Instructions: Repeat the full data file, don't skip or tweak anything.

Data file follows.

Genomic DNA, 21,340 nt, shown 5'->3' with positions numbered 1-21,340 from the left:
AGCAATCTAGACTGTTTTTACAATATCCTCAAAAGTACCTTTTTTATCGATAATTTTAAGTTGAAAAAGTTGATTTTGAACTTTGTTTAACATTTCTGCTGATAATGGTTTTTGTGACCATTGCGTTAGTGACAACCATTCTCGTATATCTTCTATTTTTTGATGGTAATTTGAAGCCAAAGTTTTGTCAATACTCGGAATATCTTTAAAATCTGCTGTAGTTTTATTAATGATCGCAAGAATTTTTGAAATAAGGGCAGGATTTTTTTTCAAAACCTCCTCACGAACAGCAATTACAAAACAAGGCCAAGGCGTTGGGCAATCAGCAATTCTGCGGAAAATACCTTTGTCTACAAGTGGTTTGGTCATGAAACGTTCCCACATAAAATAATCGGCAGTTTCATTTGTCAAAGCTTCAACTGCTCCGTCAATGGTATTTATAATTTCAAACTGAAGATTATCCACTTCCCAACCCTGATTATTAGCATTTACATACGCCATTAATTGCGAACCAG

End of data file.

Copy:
Genomic DNA, 21,340 nt, shown 5'->3' with positions numbered 1-21,340 from the left:
AGCAATCTAGACTGTTTTTACAATATCCTCAAAAGTACCTTTTTTATCGATAATTTTAAGTTGAAAAAGTTGATTTTGAACTTTGTTTAACATTTCTGCTGATAATGGTTTTTGTGACCATTGCGTTAGTGACAACCATTCTCGTATATCTTCTATTTTTTGATGGTAATTTGAAGCCAAAGTTTTGTCAATACTCGGAATATCTTTAAAATCTGCTGTAGTTTTATTAATGATCGCAAGAATTTTTGAAATAAGGGCAGGATTTTTTTTCAAAACCTCCTCACGAACAGCAATTACAAAACAAGGCCAAGGCGTTGGGCAATCAGCAATTCTGCGGAAAATACCTTTGTCTACAAGTGGTTTGGTCATGAAACGTTCCCACATAAAATAATCGGCAGTTTCATTTGTCAAAGCTTCAACTGCTCCGTCAATGGTATTTATAATTTCAAACTGAAGATTATCCACTTCCCAACCCTGATTATTAGCATTTACATACGCCATTAATTGCGAACCAG